Navigation Links
First fruitful, then futile: Ammonites or the boon and bane of many offspring
Date:4/23/2012

For 300 million years, they were the ultimate survivors. They successfully negotiated three mass extinctions, only to die out eventually at the end of the Cretaceous along with the dinosaurs: Ammonoids, or ammonites as they are also known, were marine cephalopods believed to be related to today's squid and nautiloids. Ammonoids changed their reproductive strategy early on in the course of evolution. However, what was once a successful initial strategy may well have proved to be a fatal boomerang at the end of the Cretaceous, as an international team of researchers headed by paleontologists from the University of Zurich demonstrate in a study recently published in the science journal Evolution.

Embryos already had coiled shells

At the beginning of their evolution, ammonoids had straighter shells, which, like other mollusks, they began to coil during the Devonian Period. The precise reason behind this change is unknown. The selection pressure in favor of more tightly coiled shells is believed to have sprung from the ammonoids' natural predators. As the scientists have now discovered, the shell change also affected the ammonoid embryos. "In the oldest ammonoids, the embryonic shells were considerably bigger and coiled less tightly than in later forms," explains Kenneth De Baets, a paleontologist at the University of Zurich, summing up the latest findings.

Smaller hatchlings, more offspring

There were two more evolutionary trends that coincided with the increasingly more tightly coiled shells: The size of the embryonic shells shrank increasingly over time the hatchlings became smaller and smaller. In parallel, the shell size of fully grown animals increased and, on the whole, the animals became increasingly bigger. Based on this, the researchers deduced that the number of offspring in ammonoids rocketed during the Devonian Period. This is confirmed by discoveries of substantial clusters of fossilized embryonic shells at the end of the Devonian Period and more recent deposits.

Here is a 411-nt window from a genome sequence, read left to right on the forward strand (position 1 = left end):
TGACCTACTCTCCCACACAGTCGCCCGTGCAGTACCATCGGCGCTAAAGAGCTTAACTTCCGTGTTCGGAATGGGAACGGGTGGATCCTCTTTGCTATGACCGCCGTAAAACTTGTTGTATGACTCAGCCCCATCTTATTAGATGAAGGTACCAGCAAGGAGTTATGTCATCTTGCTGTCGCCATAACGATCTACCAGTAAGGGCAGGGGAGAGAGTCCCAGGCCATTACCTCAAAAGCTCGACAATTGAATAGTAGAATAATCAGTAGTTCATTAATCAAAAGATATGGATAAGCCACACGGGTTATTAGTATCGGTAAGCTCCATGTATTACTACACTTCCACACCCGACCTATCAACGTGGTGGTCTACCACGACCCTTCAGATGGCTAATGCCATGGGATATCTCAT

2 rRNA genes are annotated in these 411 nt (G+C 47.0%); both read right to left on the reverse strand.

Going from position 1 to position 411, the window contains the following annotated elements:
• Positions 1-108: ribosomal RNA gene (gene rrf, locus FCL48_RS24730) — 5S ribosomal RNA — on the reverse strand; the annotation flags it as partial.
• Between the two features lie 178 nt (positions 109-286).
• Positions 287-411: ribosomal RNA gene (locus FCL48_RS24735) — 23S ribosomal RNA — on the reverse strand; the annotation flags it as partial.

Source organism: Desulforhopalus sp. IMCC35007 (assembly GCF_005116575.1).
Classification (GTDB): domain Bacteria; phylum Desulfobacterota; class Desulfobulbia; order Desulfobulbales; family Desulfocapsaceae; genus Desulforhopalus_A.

"The large number of offspring could have been the key to the rapid proliferation of the ammonoids in the aftermath of each mass extinction," De Baets suspects. His hypothesis is supported by the fact that precisely the groups with smaller, loosely coiled embryonic shells and proportionately fewer offspring died out in certain Devonian extinction events. Nevertheless, the once successful reproductive strategy of many offspring appears to have turned against them at the end of the Cretaceous Period: The ammonoids died out. Only nautiloids have survived until today: They are characterized by large young and a small number of offspring. Exactly how this circumstance had a positive impact upon the survival of the nautiloids is unknown. All that is clear, according to De Baets, is that nautiloids are extremely vulnerable with their reproductive strategy nowadays in view of overfishing.


'/>"/>
Contact: Kenneth Da Baets
kenneth.debaeats@pim.uzh.ch
41-446-342-347
University of Zurich